|President of Austria|
8 July 1992 – 6 July 2004
|Chancellor||Franz Vranitzky |
|Preceded by||Kurt Waldheim|
|Succeeded by||Heinz Fischer|
|Born||4 November 1932|
|Died||6 July 2004 (aged 71)|
|Cause of death||Multiple organ failure|
|Political party||People's Party|
(m. 1957; div. 1998)
|Alma mater||Vienna University of Economics and Business|
Thomas Klestil (German pronunciation: [ˈtoːmas ˈklɛstɪl] (listen); 4 November 1932 – 6 July 2004) was an Austrian diplomat and politician who served as President of Austria from 1992 to his death in 2004. He was elected in 1992 and re-elected into office in 1998.
Born in Vienna to a working class family — his father was a tramway employee — Klestil went to school in Landstraße where he made friends with Joe Zawinul. He studied at the Vienna University of Economics and Business Administration and received his doctorate in 1957. After entering the civil service he worked in Austria as well as abroad, e.g. for OECD. In 1969, he established the Austrian consulate-general in Los Angeles, where he befriended Arnold Schwarzenegger. Fluent in English, Klestil was the Austrian ambassador to the United Nations (1978–1982) and Ambassador to the United States (1982–1987) prior to his election as president.
After being nominated by the conservative Austrian People's Party to run for Federal President, he succeeded Kurt Waldheim on 8 July 1992. However, in the course of his two terms of office, Klestil's alienation from his own party became increasingly obvious, so much so that there was open antagonism between Federal Chancellor Wolfgang Schüssel and Klestil when, in 2000, the latter had to swear in the newly formed coalition government with Jörg Haider's Austrian Freedom Party. Klestil, who during his election campaign had vowed to be an "active" president, repeatedly criticized the Austrian government and, in an interview with a Swiss daily given in 2003, stated that, theoretically speaking, it was in his power to dismiss the government any time he found it necessary to do so. As a matter of fact, the Austrian constitution gives far-reaching powers to the federal president, but these had never been exercised by any of Klestil's predecessors.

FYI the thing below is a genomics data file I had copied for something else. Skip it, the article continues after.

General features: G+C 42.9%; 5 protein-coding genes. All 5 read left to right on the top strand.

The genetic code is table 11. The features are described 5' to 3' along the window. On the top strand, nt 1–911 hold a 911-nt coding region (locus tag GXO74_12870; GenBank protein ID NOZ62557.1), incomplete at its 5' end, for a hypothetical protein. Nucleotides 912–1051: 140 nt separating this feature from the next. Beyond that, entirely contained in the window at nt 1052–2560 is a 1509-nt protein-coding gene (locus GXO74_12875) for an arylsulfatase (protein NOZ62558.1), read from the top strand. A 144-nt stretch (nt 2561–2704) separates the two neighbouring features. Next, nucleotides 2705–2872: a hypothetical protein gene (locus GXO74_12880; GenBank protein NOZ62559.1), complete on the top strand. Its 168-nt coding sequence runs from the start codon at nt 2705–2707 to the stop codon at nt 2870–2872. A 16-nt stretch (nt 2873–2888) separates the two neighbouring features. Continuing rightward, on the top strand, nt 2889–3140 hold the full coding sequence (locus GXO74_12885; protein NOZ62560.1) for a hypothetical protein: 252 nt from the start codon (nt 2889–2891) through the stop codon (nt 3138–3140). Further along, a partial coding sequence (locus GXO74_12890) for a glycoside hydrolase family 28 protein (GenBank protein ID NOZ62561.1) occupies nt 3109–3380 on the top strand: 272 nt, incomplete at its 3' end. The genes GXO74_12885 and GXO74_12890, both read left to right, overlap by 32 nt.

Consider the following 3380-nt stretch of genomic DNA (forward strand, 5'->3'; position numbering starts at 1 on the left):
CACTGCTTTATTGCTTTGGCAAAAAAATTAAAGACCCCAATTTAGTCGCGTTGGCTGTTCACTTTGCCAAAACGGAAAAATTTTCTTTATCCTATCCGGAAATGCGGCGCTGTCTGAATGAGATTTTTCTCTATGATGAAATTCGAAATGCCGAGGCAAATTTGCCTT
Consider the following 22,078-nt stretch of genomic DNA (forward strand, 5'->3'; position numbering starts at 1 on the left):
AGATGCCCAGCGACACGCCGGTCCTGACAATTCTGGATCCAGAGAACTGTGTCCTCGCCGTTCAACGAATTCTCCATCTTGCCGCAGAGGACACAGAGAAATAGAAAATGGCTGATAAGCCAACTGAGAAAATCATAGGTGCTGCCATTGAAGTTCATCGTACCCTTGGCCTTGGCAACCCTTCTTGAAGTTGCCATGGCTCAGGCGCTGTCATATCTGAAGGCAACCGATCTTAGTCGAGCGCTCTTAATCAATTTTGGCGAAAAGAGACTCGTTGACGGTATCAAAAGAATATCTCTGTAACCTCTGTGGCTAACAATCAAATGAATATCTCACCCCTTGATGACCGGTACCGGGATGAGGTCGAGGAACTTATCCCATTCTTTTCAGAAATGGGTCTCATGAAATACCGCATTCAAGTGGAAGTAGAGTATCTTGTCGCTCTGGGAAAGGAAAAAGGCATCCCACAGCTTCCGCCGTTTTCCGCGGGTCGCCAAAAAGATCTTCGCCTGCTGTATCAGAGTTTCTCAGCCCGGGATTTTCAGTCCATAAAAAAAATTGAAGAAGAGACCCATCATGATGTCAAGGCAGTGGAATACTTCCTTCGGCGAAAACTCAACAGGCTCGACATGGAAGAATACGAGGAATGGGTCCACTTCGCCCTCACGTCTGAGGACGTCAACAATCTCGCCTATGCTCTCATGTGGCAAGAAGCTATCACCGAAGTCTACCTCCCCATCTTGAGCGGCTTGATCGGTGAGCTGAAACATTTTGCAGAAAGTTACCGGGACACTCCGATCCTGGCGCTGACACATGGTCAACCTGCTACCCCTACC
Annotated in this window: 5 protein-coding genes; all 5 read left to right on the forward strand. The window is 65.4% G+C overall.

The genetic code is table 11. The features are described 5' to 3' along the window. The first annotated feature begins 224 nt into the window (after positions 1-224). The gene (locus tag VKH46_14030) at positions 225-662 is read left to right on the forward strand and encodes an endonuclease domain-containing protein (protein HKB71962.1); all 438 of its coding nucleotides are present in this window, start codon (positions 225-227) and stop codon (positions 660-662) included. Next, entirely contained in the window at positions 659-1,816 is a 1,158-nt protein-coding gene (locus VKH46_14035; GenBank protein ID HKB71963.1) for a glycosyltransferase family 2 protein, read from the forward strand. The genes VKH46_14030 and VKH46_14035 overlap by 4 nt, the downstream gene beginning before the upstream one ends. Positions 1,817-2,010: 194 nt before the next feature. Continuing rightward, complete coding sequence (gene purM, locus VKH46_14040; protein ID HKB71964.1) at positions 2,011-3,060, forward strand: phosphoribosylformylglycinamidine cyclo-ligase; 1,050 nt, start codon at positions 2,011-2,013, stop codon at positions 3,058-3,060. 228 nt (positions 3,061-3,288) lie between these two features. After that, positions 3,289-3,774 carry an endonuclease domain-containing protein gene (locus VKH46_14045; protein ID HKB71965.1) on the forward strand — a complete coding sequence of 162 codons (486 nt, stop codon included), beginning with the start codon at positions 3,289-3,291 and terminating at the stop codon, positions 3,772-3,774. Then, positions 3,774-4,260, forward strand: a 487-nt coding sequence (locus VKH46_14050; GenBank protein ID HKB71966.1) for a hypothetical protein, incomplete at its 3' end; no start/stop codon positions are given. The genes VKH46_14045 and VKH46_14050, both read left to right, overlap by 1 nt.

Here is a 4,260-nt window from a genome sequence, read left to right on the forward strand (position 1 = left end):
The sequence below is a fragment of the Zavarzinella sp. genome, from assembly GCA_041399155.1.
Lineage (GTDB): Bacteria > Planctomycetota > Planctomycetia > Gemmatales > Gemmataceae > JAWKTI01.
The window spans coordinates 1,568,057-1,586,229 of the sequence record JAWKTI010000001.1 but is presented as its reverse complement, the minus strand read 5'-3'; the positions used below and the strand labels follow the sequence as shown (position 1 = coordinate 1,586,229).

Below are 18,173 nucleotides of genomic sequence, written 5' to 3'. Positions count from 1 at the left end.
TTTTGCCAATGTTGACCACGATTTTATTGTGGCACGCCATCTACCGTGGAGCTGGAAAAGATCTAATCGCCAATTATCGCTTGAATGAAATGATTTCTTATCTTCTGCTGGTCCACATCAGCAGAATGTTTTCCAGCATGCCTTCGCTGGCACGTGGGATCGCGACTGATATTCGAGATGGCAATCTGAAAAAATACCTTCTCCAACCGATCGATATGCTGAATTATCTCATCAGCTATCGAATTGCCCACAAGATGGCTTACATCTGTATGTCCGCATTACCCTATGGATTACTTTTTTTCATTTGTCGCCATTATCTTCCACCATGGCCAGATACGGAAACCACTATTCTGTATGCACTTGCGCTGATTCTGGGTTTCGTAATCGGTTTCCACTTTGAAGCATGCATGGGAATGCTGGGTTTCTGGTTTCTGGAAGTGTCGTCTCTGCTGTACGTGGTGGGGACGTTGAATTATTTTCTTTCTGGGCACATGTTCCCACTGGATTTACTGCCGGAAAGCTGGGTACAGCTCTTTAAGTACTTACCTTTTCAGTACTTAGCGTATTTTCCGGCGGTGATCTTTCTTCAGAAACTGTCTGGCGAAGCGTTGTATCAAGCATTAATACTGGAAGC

Klestil gave his support to the development of Kiryat Mattersdorf, a Haredi Jewish neighborhood in northern Jerusalem founded by the Mattersdorfer Rav, Rabbi Shmuel Ehrenfeld, in 1959 in memory of the Siebengemeinden (Seven Communities) of Burgenland that were destroyed in the Holocaust, Mattersdorf being one of them. Ehrenfeld's son, Rabbi Akiva Ehrenfeld, who served as president of the neighborhood, established close ties with the Austrian government to obtain funding for several institutions, including a kindergarten and the Neveh Simcha nursing home. Following Klestil's official state visit to Israel in 1994, which included a side tour of Kiryat Mattersdorf, Klestil hosted Ehrenfeld at an official reception at the Hofburg Palace in Vienna on 24 January 1995.
Klestil met his future wife Edith Wielander (1932–2011) at the age of 17 in 1949. The marriage took place in 1957 and until the election as Austrian president in 1992, the couple had three children together. The couple separated in 1994, when Klestil made public that he had a love affair with diplomat Margot Löffler. The couple divorced in September 1998, and Klestil married Löffler three months later. When Klestil died in 2004, Edith attended the funeral service.
Klestil suffered from health issues related to his lungs, including a serious illness in 1996.
On 5 July 2004, three days before he was to leave office, he suffered a heart attack or heart failure, probably caused by his long-term lung problems, and was left in critical condition. He died on 6 July at 23:33 local time at the AKH (Allgemeines Krankenhaus – General Hospital) in Vienna from multiple organ failure.
On 10 July 2004, the funeral service was held in St. Stephen's Cathedral in Vienna, and he was interred in the presidential crypt at Vienna's Central Cemetery (Zentralfriedhof). Among the notable dignitaries who attended his funeral were Russian president Vladimir Putin, former Austrian president and UN secretary-general Kurt Waldheim, and Austrian-born Governor of California Arnold Schwarzenegger. Klestil was the fifth president of Austria to die in office since 1950.